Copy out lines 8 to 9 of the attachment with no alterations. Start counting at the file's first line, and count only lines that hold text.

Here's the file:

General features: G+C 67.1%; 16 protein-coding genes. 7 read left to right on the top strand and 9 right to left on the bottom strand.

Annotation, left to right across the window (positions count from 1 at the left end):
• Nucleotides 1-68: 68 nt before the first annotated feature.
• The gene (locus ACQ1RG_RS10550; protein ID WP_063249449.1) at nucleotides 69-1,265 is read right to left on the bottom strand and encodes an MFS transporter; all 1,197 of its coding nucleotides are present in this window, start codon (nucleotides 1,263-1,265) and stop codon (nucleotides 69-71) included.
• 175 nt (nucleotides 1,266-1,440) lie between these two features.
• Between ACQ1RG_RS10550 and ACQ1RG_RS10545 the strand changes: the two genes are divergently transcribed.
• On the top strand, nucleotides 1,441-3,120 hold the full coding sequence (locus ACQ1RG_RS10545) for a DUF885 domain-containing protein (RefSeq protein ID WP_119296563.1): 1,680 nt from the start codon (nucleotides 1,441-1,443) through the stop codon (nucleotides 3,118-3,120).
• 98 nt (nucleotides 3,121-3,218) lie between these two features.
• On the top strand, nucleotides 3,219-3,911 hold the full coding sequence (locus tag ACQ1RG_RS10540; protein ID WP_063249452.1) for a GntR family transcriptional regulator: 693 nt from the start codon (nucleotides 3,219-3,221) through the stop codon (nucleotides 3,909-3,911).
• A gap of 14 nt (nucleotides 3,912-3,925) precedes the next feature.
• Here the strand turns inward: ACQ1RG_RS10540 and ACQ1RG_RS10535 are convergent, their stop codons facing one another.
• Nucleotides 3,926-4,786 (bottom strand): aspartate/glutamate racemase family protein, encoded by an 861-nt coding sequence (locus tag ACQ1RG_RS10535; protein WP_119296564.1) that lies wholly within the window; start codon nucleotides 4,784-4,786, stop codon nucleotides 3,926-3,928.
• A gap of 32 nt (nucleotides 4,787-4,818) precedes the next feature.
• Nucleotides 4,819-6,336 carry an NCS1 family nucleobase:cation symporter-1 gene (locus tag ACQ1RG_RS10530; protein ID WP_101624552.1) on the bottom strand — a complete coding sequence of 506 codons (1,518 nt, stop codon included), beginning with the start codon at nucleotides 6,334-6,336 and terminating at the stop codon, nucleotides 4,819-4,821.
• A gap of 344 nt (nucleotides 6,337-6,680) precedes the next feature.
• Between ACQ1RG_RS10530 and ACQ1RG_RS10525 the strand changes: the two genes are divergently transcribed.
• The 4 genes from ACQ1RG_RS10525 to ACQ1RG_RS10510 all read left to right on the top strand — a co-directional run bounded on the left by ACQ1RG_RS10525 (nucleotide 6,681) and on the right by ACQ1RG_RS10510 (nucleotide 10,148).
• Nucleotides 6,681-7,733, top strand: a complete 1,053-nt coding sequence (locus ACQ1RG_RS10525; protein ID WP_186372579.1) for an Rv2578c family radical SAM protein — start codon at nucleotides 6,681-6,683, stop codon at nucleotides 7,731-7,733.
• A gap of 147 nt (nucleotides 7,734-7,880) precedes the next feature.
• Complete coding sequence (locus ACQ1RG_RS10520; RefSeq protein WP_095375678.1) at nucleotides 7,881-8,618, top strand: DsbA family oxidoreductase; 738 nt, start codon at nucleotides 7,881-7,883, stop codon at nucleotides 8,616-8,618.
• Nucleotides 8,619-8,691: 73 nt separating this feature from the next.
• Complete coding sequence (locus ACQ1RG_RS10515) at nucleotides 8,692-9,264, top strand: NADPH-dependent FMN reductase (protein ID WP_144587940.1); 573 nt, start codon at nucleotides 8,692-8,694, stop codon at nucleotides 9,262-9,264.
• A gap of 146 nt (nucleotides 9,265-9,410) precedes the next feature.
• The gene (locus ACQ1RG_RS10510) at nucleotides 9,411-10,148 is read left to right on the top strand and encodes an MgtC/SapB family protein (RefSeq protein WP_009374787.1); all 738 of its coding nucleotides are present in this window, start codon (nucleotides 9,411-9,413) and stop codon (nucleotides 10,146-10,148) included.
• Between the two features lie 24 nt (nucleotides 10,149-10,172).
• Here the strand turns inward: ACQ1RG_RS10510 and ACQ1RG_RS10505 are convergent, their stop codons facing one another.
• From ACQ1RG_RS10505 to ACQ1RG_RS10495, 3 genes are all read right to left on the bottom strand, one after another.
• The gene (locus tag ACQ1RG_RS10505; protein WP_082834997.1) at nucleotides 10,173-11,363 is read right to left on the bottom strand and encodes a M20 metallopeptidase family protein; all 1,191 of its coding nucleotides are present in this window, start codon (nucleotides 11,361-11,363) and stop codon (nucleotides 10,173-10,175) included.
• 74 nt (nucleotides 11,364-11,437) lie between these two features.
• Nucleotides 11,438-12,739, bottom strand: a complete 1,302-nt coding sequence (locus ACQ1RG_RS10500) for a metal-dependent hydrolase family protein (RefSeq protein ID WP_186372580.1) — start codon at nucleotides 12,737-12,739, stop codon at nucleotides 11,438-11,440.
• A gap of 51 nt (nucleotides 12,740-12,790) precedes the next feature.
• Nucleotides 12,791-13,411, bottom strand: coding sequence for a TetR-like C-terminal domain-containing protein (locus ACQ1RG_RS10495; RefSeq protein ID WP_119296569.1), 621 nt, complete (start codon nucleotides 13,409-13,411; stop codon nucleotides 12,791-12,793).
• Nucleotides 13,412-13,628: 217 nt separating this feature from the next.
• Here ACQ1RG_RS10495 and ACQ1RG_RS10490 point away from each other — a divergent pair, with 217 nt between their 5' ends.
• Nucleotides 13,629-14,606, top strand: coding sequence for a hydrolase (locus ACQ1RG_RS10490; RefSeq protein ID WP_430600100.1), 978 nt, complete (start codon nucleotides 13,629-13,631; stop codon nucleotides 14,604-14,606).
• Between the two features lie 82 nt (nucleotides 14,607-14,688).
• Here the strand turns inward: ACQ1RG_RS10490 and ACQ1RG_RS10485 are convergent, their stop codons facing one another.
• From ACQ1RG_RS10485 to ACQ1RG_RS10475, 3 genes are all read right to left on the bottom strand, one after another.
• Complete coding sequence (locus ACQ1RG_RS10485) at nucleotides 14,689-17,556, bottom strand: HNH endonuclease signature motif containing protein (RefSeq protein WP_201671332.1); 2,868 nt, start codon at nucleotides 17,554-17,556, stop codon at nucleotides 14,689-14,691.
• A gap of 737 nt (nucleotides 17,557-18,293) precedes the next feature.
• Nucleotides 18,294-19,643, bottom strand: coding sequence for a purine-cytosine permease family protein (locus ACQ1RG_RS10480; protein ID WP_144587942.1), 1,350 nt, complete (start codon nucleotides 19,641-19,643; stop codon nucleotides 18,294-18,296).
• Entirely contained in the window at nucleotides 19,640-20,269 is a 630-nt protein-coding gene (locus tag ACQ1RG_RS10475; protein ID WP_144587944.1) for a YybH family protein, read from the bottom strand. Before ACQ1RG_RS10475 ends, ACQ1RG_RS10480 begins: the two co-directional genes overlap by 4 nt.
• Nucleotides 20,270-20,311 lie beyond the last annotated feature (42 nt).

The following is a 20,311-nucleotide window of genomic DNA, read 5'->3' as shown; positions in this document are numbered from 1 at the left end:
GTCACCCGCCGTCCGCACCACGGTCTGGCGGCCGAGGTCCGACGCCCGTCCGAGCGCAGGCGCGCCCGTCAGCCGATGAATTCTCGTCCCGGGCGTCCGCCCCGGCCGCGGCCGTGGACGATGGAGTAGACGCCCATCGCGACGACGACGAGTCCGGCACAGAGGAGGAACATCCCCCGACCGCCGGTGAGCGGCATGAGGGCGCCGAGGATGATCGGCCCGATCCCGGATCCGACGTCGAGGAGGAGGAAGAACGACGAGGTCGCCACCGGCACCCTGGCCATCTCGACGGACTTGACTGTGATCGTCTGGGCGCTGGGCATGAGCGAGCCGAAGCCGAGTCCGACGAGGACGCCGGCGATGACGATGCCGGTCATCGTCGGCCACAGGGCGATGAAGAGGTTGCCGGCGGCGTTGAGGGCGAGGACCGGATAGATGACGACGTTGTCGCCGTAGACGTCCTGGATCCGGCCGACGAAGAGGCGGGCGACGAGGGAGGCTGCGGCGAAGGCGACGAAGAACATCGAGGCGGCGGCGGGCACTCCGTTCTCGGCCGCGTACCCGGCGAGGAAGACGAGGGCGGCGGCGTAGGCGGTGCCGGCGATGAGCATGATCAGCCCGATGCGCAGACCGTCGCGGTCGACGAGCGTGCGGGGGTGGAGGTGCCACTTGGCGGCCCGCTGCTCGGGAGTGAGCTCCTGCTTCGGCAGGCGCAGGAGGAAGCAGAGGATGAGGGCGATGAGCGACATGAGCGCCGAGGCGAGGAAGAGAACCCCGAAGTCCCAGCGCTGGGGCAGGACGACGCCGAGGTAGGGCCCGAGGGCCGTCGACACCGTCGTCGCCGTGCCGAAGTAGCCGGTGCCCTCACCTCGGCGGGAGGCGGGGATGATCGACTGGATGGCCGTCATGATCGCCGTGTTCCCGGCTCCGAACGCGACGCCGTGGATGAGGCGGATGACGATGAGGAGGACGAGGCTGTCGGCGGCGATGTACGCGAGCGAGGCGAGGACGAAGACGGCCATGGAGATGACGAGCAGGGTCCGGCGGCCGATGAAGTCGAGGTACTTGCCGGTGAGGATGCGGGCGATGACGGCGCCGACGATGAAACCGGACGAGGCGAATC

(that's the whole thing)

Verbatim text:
• 98 nt (nucleotides 3,121-3,218) lie between these two features.
• On the top strand, nucleotides 3,219-3,911 hold the full coding sequence (locus tag ACQ1RG_RS10540; protein ID WP_063249452.1) for a GntR family transcriptional regulator: 693 nt from the start codon (nucleotides 3,219-3,221) through the stop codon (nucleotides 3,909-3,911).